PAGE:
It's a double-edged sword. The chemotherapy drug doxorubicin, which is used for the treatment of many types of cancers, also causes severe, lasting heart damage in about eight percent of patients. But it's not possible to predict who among a group of patients is likely to experience this potentially deadly side effect.
Now researchers at Stanford, led by former Stanford Cardiovascular Institute instructor Paul Burridge, PhD, and cardiologist Joseph Wu, MD, PhD, have found a way to generate human heart muscle cells for study from patients' skin samples. And, as Burridge, who is is now an assistant professor of pharmacology at Northwestern University, explained in our release:
We found that cells from the patients who had experienced doxorubicin toxicity responded more negatively to the presence of the drug. They beat more irregularly in response to increased levels of doxorubicin, and we saw a significant increase in cell death after 72 hours of exposure to the drug when we compared those cells to cells from healthy controls or patients who didn't have heart damage.
Having human cells to study is invaluable, but it's invasive to get samples of heart tissue from living patients, and the cells are difficult to keep alive long in the lab. The use of induced pluripotent stem cells, or iPS cells, to generate patient-specific heart muscle cells is a great advance. Wu, who is director of the Stanford Cardiovascular Institute explained:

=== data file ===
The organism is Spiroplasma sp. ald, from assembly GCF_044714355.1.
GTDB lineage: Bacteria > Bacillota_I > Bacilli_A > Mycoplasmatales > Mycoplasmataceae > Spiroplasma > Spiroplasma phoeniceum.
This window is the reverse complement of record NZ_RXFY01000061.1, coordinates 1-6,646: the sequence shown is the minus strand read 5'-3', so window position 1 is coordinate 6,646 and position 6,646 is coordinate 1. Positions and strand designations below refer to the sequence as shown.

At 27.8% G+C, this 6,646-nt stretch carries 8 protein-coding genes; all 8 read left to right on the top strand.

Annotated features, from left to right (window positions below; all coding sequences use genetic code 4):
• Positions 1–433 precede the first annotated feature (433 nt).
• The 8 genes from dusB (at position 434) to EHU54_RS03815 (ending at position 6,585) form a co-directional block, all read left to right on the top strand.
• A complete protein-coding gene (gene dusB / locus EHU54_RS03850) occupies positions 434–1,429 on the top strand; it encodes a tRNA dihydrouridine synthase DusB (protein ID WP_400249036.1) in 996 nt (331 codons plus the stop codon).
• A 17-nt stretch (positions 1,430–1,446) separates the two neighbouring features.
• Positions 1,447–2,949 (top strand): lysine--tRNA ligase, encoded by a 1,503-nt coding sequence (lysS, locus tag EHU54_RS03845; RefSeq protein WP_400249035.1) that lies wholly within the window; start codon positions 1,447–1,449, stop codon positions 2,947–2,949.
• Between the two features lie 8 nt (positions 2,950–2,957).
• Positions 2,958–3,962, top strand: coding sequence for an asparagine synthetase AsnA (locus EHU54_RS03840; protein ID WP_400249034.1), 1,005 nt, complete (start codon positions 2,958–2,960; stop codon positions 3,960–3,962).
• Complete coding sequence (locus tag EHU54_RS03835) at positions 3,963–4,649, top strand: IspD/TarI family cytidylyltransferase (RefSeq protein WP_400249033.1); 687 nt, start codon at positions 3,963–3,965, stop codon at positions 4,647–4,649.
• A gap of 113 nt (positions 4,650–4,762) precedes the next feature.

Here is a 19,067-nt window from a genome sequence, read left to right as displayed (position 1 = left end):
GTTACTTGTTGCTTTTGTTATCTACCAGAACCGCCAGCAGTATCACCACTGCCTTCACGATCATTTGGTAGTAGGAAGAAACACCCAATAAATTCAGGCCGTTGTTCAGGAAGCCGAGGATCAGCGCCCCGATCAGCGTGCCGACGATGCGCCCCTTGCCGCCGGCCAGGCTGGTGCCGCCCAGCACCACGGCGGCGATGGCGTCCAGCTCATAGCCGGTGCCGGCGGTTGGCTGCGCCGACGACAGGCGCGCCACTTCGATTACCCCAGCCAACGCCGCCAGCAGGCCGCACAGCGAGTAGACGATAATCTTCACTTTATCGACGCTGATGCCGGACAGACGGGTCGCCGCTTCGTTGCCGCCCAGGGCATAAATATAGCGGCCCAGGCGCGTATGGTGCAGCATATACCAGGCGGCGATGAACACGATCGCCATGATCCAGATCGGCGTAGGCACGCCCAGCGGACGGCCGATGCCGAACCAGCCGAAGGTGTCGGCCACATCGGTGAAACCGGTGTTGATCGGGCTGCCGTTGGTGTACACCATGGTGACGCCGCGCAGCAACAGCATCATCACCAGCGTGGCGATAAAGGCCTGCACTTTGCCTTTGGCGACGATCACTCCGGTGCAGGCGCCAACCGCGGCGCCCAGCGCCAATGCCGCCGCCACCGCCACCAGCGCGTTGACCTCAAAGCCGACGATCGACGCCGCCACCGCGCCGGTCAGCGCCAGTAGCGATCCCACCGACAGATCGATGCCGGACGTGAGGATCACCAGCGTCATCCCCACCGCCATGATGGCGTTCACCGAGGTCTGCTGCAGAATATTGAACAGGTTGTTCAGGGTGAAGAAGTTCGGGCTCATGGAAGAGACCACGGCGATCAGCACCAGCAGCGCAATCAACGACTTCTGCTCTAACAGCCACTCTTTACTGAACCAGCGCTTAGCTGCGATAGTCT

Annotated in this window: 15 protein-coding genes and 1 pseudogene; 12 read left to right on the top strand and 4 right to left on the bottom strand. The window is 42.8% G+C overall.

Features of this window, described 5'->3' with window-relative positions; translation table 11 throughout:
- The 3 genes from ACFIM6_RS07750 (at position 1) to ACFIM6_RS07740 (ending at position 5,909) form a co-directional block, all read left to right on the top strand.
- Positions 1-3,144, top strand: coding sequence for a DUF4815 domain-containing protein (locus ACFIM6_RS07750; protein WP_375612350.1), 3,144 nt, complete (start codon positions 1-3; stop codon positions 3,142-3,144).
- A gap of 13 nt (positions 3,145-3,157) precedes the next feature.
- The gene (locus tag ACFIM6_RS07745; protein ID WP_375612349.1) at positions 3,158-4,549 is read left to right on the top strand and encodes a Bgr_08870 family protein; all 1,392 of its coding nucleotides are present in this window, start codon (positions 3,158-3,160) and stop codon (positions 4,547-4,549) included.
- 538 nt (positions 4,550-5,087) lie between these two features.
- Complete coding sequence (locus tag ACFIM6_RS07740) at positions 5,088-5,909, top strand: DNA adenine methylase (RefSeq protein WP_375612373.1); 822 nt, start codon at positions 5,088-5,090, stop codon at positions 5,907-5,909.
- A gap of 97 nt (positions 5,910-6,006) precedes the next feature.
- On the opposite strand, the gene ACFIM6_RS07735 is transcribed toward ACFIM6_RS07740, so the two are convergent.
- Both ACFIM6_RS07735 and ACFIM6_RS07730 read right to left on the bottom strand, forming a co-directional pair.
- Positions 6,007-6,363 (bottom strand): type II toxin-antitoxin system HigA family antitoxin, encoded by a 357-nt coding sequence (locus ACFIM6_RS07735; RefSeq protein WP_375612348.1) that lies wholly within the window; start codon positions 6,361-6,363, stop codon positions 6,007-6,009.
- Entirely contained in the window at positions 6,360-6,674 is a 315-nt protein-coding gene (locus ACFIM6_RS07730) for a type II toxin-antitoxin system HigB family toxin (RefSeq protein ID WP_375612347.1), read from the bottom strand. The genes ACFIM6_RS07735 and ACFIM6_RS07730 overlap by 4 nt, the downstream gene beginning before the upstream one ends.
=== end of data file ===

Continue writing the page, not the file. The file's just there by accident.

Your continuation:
In the past, we've tried to model this doxorubicin toxicity in mice by exposing them to the drug and then removing the heart for study. Now we can continue our studies in human cells with iPS-derived heart muscle cells from real patients. One day we may even be able to predict who is likely to get into trouble.
The study appears today in Nature Medicine.
Previously: "Chemobrain" studied by researchers at Stanford, MD Anderson, A cheaper, faster way to find genetic defects in heart patients and Stem cell study explains how mutation common in Asians affects heart health